Posted on: 28/Mar/2011
GERMANY and Britain are among European Union countries that have imposed extra checks on food imports such as fish and soy sauce from Japan for radioactive contamination, food regulators said on March 23.
The moves come the day after the United States became the first country to block produce imports from areas of Japan near a cripped nuclear power plant, while Hong Kong, a major importer of Japanese food, followed suit after finding contaminated samples of spinach and turnip.
A food agency official in neighbouring South Korea has also said it is “actively” considering a ban. “Only 0.1 percent of food imports received by the UK come from Japan, but any food that is found to have levels of radiation above the legal limits will be prevented from entering the country,” Britain’s Food Standards Agency (FSA) said in a statement on March 23.
The United States ban covers all milk, milk products and fresh fruit and vegetables from four Japanese perfectures - Fukushima, Ibaraki, Tochigi and Gunma. Above-safety radiation levels have been discovered in 11 types of vegetables from the Fukushima area in northeast Japan where a six-reactor nuclear plant was battered by a March 11 earthquake and tsunami, the Japanese government has said.
Τhe European Commission has recommended member states carry out reinforced checks on food imports from Japan, a spokesman said on March 23. The EU imported 65 million euros of food and food products from Japan in 2010 with Germany the biggest importer with 17 million euros followed by the Netherlands (11 million euros) and Britain (8 million euros). Imports include scallops, shellfish, petfood, and 9,000 tonnes of plant products such as soy sauce, green tea, seaweed.
In Hong Kong, however, a ban on food and milk products from five prefectures in Japan was imposed after samples of turnip and spinach showed contaminants 2.6 to 10 times over the permissible limit.
France has asked the EU to look into a harmonised system of controls on radioactivity in food and feed imports from Japan, officials said on March 22.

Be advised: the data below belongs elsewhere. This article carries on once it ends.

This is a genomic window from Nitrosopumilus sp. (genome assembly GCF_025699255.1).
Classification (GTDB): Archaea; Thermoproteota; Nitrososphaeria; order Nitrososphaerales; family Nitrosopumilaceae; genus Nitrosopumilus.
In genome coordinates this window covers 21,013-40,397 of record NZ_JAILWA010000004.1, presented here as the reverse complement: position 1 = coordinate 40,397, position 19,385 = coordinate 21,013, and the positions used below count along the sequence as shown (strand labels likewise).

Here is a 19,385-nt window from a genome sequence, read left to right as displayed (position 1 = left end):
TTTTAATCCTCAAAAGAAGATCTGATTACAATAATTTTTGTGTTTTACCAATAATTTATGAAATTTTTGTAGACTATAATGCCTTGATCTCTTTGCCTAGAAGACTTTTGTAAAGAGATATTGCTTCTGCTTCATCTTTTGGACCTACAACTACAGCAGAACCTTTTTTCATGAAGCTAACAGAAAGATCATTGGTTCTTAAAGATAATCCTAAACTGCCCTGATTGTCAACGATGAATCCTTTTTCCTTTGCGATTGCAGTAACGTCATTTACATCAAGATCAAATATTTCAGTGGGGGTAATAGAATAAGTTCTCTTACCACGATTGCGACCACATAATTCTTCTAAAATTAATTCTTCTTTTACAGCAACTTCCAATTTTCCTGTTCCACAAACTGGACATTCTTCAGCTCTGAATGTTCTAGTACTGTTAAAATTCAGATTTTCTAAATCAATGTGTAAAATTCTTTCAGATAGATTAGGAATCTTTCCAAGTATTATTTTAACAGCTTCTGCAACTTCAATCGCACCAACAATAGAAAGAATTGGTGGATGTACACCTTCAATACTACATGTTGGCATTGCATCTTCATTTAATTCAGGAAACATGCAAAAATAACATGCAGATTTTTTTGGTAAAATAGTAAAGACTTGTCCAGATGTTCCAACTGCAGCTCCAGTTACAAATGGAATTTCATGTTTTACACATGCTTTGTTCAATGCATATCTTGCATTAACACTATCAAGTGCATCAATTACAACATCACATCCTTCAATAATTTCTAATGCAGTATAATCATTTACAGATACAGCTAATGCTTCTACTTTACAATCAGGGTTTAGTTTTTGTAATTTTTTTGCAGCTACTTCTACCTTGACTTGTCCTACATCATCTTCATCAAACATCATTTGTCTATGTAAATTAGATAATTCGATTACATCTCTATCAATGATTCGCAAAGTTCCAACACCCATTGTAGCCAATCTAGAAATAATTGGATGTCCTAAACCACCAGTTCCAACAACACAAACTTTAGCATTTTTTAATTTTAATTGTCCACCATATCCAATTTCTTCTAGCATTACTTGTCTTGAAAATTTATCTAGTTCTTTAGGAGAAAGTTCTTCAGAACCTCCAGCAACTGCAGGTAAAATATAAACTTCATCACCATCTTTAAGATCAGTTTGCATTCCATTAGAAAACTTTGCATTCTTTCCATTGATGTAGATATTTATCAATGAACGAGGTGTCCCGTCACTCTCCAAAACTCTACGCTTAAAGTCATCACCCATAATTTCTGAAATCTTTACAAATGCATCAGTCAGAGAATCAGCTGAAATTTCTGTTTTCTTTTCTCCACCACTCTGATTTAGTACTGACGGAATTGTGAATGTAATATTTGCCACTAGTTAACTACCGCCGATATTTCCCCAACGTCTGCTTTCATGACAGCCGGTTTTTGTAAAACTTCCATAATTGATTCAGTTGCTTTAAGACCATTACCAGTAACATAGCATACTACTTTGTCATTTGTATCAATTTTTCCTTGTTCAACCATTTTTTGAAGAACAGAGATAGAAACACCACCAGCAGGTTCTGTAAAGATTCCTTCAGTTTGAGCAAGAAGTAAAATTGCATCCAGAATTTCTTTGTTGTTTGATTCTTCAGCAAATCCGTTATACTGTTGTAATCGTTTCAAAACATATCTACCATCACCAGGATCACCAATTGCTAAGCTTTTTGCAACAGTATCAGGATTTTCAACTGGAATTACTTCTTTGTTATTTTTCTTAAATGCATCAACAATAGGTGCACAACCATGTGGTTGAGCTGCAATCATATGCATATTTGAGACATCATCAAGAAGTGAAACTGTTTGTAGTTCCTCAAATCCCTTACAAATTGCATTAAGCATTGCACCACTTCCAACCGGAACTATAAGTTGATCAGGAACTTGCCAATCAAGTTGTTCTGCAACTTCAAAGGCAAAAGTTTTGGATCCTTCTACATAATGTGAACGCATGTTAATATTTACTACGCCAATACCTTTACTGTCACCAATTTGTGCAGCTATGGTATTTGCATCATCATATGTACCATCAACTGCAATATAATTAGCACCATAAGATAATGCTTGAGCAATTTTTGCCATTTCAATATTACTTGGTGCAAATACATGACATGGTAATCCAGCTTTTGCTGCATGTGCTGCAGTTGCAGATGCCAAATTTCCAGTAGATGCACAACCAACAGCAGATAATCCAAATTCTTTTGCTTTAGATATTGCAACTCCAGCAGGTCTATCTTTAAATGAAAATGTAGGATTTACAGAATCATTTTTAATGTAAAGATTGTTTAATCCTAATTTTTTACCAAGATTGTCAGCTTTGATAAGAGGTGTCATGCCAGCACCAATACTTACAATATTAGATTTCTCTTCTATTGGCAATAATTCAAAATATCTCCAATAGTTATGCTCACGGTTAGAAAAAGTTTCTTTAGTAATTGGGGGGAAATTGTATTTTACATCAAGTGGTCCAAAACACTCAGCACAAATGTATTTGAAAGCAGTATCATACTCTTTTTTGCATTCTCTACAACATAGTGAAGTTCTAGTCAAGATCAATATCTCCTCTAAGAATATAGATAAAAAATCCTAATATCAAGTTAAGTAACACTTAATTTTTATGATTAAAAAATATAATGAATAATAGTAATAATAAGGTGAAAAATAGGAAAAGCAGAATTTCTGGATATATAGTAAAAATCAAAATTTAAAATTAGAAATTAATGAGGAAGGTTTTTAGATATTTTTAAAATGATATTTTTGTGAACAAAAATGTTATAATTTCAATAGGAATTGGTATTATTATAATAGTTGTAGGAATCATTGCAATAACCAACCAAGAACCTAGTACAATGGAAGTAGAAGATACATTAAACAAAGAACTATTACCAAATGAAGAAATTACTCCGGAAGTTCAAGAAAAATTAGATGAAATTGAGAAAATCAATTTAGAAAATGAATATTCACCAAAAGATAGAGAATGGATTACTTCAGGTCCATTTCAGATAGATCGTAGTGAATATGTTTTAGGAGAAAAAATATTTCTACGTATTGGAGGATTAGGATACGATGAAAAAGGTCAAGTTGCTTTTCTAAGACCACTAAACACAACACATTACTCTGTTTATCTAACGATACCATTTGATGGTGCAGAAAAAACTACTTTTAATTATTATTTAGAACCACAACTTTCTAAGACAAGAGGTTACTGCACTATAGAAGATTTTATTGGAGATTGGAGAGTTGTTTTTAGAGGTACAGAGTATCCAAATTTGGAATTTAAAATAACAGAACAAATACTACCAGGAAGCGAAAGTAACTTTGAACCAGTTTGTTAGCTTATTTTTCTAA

‘Send us your rice and soy sauce’
THE NATIONAL Confederation of Greek Commerce (ESEE) issued a written statement on March 23 stressing the need for the Greek market not to turn its back on Japanese commerce. “We declare our complete trust in Japanese control mechanisms on exports to Greece and especially for foodstuffs,” said the group which represents more than 200 business associations around the country. Annual Japanese exports to Greece total one million euros - it’s 160 tonnes of snack foods, nuts, canned fruit, soy sauce, rice and animal feed.
* The evacuation area around a quake-stricken nuclear plant in northeastern Japan was expanded to a 20km radius from 10km on March 12. Since then, around 177,500 residents have evacuated from the zone. The government has also told people within 30km of the Fukushima Daiichi nuclear complex, some 240km north of Tokyo, to stay indoors
* A total of 209,354 households in the north were without electricity as of March 23, Tohuku Electric Power Co said, down from 212,472 earlier in the day
* At least 660,000 households in 10 prefectures were without running water, the health ministry said on March 23, down from 760,000 the day before
Back to work
ENGINEERS resumed work at Japan’s quake-hit Fukushima nuclear reactor (No 3) on March 24 after suspending it for nearly a day, Kyodo news agency said. The plant operator had suspended work after black smoke was seen from the reactor on March 23.
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